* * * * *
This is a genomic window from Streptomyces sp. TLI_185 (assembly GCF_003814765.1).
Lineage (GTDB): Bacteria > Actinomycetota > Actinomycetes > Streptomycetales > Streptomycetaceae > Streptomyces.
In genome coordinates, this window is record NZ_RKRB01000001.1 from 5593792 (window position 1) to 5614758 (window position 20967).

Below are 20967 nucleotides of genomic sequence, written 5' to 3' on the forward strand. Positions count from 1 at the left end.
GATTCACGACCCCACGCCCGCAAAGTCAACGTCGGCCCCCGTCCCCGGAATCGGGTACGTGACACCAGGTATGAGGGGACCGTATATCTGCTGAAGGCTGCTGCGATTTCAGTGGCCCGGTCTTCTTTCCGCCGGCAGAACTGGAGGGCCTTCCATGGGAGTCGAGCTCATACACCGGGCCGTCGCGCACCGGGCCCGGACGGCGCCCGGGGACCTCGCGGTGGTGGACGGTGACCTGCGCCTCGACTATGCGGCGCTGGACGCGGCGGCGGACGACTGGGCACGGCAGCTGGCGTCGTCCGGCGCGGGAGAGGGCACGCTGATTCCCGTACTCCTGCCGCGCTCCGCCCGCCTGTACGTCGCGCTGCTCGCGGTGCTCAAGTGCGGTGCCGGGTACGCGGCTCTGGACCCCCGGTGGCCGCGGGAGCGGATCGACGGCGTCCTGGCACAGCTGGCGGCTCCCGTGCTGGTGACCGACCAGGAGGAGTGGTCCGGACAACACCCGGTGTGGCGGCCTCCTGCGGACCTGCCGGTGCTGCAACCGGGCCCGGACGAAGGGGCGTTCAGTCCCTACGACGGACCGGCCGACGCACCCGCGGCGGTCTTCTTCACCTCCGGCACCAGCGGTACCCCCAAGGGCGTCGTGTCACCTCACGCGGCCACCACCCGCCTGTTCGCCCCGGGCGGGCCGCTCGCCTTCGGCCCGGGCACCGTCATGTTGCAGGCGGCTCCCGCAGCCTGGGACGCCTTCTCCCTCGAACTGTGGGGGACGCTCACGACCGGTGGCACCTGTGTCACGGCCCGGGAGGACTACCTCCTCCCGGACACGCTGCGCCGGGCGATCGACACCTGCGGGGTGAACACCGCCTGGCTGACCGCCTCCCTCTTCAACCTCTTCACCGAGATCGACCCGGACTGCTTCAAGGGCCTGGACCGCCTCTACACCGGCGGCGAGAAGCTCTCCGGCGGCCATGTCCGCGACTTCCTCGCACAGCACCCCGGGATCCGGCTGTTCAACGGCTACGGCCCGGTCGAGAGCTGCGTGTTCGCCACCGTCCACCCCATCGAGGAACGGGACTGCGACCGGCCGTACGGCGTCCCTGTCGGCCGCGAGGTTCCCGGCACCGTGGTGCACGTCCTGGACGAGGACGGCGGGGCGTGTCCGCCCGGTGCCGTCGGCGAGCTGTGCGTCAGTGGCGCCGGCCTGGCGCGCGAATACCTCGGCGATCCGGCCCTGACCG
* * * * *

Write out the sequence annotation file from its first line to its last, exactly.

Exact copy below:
This is a genomic window from Streptomyces sp. TLI_185 (assembly GCF_003814765.1).
Lineage (GTDB): Bacteria > Actinomycetota > Actinomycetes > Streptomycetales > Streptomycetaceae > Streptomyces.
In genome coordinates, this window is record NZ_RKRB01000001.1 from 5593792 (window position 1) to 5614758 (window position 20967).

Below are 20967 nucleotides of genomic sequence, written 5' to 3' on the forward strand. Positions count from 1 at the left end.
GATTCACGACCCCACGCCCGCAAAGTCAACGTCGGCCCCCGTCCCCGGAATCGGGTACGTGACACCAGGTATGAGGGGACCGTATATCTGCTGAAGGCTGCTGCGATTTCAGTGGCCCGGTCTTCTTTCCGCCGGCAGAACTGGAGGGCCTTCCATGGGAGTCGAGCTCATACACCGGGCCGTCGCGCACCGGGCCCGGACGGCGCCCGGGGACCTCGCGGTGGTGGACGGTGACCTGCGCCTCGACTATGCGGCGCTGGACGCGGCGGCGGACGACTGGGCACGGCAGCTGGCGTCGTCCGGCGCGGGAGAGGGCACGCTGATTCCCGTACTCCTGCCGCGCTCCGCCCGCCTGTACGTCGCGCTGCTCGCGGTGCTCAAGTGCGGTGCCGGGTACGCGGCTCTGGACCCCCGGTGGCCGCGGGAGCGGATCGACGGCGTCCTGGCACAGCTGGCGGCTCCCGTGCTGGTGACCGACCAGGAGGAGTGGTCCGGACAACACCCGGTGTGGCGGCCTCCTGCGGACCTGCCGGTGCTGCAACCGGGCCCGGACGAAGGGGCGTTCAGTCCCTACGACGGACCGGCCGACGCACCCGCGGCGGTCTTCTTCACCTCCGGCACCAGCGGTACCCCCAAGGGCGTCGTGTCACCTCACGCGGCCACCACCCGCCTGTTCGCCCCGGGCGGGCCGCTCGCCTTCGGCCCGGGCACCGTCATGTTGCAGGCGGCTCCCGCAGCCTGGGACGCCTTCTCCCTCGAACTGTGGGGGACGCTCACGACCGGTGGCACCTGTGTCACGGCCCGGGAGGACTACCTCCTCCCGGACACGCTGCGCCGGGCGATCGACACCTGCGGGGTGAACACCGCCTGGCTGACCGCCTCCCTCTTCAACCTCTTCACCGAGATCGACCCGGACTGCTTCAAGGGCCTGGACCGCCTCTACACCGGCGGCGAGAAGCTCTCCGGCGGCCATGTCCGCGACTTCCTCGCACAGCACCCCGGGATCCGGCTGTTCAACGGCTACGGCCCGGTCGAGAGCTGCGTGTTCGCCACCGTCCACCCCATCGAGGAACGGGACTGCGACCGGCCGTACGGCGTCCCTGTCGGCCGCGAGGTTCCCGGCACCGTGGTGCACGTCCTGGACGAGGACGGCGGGGCGTGTCCGCCCGGTGCCGTCGGCGAGCTGTGCGTCAGTGGCGCCGGCCTGGCGCGCGAATACCTCGGCGATCCGGCCCTGACCG